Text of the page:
Another inspiration for the painting seems to have been the Lucretius poem "De rerum natura", which includes the lines, "Spring-time and Venus come, and Venus' boy, / The winged harbinger, steps on before, / And hard on Zephyr's foot-prints Mother Flora, / Sprinkling the ways before them, filleth all / With colors and with odors excellent."[30][31]
Whatever the truth of its origin and inspiration, the painting was inventoried in the collection of Lorenzo di Pierfrancesco de' Medici in 1499.[32] Since 1919, it has hung in the Uffizi Gallery in Florence. During the Italian campaign of World War Two, the picture was moved to Montegufoni Castle about ten miles south west of Florence to protect it from wartime bombing.[33]
It was returned to the Uffizi Gallery where it remains to the present day.[34] In 1982, the painting was restored.[35] The work has darkened considerably over the course of time.[27]

The Three Graces



Youtube BBC The Private Life of a Masterpiece - La Primavera, Sandro Botticelli

[1] Cunningham & Reich 2009, p. 282.
[2] Foster & Tudor-Craig 1986, p. 42.
[3] By early in the 15th century (the ’400s, or Quattrocentoin Italian), the banker Giovanni di Bicci de’ Medici (ca. 1360–1429) had established the family fortune. His son Cosimo (1389–1464) became a great patron of art and of learning in the broadest sense. For example, Cosimo provided the equivalent of $20 million to establish the first public library since the ancient world. Cosimo’s grandson Lorenzo (1449–1492), called “the Magnificent,” was a member of the Platonic Academy of Philosophy and gathered about him a galaxy of artists and gifted men in all fields. He spent lavishly on buildings, paintings, and sculptures. Indeed, scarcely a single great Quattrocento architect, painter, sculptor, philosopher, or humanist scholar failed to enjoy Medici patronage. Of all the Florentine masters the Medici employed, perhaps the most famous today is Sandro Botticelli (1444–1510). His work is a testament to the intense interest that the Medici and Quattrocento humanist scholars and artists had in the art, literature, and mythology of the Greco-Roman world — often interpreted by writers, painters, and sculptors alike in terms of Christianity according to the philosophical tenets of Neo-Platonism.[Source: The Renaissance in Quattrocento Italy, Chapter 21, p.559]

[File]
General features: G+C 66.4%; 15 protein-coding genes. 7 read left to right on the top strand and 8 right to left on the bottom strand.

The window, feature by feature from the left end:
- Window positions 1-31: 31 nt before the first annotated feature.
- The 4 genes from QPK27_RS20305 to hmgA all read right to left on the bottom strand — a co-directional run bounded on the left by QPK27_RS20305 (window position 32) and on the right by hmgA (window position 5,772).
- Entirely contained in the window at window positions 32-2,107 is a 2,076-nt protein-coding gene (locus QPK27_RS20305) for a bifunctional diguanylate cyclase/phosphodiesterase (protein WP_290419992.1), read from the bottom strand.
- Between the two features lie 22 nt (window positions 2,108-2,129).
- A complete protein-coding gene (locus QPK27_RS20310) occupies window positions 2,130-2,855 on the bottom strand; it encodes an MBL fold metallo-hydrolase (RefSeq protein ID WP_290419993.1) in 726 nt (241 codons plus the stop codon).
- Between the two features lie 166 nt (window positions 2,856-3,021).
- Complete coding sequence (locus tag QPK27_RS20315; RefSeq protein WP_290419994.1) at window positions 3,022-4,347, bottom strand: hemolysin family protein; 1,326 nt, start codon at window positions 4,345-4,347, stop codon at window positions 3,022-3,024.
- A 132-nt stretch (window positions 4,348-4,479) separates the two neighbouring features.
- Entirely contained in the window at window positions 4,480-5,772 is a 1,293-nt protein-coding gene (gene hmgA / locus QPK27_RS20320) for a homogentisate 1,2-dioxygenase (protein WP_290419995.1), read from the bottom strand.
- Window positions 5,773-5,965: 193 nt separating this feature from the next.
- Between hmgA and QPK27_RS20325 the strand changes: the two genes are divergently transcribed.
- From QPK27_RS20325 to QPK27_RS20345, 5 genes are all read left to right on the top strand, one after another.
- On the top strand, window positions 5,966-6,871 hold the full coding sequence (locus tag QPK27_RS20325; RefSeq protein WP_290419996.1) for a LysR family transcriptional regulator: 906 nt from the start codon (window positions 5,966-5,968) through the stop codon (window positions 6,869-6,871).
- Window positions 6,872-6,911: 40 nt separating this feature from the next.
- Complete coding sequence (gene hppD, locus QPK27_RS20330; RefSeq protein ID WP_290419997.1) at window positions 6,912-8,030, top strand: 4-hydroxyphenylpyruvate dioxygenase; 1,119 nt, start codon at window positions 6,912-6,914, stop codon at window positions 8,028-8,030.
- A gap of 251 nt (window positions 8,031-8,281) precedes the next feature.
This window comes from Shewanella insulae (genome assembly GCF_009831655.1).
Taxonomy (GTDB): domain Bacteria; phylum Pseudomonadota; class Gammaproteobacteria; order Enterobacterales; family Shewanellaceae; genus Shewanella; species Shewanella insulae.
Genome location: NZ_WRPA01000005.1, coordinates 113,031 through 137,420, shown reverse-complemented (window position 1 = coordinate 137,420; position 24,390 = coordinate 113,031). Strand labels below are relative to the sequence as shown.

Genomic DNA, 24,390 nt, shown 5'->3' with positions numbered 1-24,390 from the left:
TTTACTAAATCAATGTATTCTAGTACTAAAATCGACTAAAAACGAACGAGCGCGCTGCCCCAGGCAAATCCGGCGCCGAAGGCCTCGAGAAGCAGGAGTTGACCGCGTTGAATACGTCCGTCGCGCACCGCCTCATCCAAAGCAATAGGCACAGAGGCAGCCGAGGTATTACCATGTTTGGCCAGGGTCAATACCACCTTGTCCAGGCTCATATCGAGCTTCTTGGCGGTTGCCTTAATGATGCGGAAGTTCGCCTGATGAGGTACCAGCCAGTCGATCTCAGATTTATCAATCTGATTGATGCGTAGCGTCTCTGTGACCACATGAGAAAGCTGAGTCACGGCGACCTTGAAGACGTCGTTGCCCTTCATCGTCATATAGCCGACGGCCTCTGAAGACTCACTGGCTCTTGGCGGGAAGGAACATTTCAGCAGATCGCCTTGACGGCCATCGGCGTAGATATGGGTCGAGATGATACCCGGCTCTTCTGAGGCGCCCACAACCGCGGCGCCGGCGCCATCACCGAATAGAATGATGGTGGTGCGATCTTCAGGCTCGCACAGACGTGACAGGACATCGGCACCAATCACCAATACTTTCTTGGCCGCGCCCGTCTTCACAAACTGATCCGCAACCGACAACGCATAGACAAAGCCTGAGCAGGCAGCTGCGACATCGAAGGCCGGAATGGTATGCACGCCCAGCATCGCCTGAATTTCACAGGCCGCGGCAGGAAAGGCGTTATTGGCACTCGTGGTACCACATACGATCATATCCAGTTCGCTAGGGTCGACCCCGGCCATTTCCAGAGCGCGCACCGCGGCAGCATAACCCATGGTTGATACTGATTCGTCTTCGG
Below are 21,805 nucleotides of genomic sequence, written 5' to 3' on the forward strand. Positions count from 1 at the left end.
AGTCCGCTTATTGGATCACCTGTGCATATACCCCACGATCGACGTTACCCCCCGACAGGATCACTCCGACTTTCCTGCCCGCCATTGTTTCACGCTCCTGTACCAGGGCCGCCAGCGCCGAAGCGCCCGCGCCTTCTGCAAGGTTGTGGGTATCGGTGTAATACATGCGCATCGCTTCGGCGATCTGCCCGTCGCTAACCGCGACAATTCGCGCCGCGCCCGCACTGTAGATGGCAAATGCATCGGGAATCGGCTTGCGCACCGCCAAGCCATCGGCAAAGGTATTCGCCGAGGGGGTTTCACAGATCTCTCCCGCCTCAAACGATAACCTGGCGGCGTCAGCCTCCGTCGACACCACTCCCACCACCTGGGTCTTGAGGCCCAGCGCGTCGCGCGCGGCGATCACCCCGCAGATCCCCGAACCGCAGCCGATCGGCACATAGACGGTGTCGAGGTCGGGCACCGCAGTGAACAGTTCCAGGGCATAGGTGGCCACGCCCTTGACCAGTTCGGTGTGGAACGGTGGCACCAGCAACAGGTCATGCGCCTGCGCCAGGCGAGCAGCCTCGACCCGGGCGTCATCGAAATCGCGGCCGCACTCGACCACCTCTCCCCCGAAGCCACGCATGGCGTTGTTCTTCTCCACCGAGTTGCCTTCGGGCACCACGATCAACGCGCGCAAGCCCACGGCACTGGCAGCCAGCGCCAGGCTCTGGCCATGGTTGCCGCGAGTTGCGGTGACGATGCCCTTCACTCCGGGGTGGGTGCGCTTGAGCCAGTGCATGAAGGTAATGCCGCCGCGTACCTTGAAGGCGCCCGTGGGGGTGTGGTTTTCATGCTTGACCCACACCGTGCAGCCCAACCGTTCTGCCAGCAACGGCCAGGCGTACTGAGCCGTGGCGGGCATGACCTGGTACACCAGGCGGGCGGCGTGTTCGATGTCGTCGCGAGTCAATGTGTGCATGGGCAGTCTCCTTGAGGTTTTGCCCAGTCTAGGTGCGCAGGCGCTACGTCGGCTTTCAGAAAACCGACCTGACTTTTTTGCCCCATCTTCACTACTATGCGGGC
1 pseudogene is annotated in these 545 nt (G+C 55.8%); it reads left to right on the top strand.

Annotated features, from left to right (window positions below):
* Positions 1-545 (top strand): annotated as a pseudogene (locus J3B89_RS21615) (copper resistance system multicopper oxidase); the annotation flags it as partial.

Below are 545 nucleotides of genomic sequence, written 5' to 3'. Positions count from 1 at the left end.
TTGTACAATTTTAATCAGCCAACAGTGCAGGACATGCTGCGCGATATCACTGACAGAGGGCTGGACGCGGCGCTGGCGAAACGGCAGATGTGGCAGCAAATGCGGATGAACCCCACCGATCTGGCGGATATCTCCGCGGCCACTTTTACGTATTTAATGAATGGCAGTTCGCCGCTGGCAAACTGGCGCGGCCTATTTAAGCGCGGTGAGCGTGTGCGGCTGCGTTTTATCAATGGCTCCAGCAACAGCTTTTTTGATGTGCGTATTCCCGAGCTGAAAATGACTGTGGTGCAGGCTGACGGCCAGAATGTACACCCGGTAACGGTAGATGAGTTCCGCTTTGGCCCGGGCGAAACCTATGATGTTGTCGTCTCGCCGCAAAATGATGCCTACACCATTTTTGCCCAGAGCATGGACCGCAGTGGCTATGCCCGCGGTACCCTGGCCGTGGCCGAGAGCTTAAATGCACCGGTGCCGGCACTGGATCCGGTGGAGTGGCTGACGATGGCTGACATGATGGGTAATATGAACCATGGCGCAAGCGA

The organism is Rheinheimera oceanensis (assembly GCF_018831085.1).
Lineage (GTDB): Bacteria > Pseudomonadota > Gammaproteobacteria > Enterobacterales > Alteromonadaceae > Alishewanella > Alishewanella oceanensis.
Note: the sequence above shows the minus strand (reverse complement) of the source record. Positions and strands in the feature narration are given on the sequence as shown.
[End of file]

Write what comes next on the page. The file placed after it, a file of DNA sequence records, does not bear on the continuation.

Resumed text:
[4] Capretti 2002, p. 49.
[5]Stokstad 2008, p. 520.
[6] Deimling 2000, p. 45.
[7]Capretti 2002, p. 48.
[8] Foster & Tudor-Craig 1986, p. 45.
[9]Stokstad 2008, p. 521.
[10]Foster & Tudor-Craig 1986, p. 44.
[11]Fossi 1998, p. 12.
[12]Phythian 1907, p. 214.
[13]Mattner 2005, p. 23.
[14]Steinmann 1901, p. 82-84.
[15] Harris & Zucker.
[16]Connolly 2004, p. 25.
[17] Deimling 2000, p. 45-46.
[18]Fisher 2011, p. 12.
[19]Heyl 1912, p. 89-90.
[20]Mattner 2005, p. 22.
[21] Brown 2010, p. 103-104.
[22] Deimling 2000, p. 39.
[23] Bredekamp 1988.
[24]D'Ancona 1983.
[25]Michalski 2003.
[26]Servadio 2005, p. 7.
[27]Steinmann 1901, p. 80.
[28]Patterson 1987, p. 65.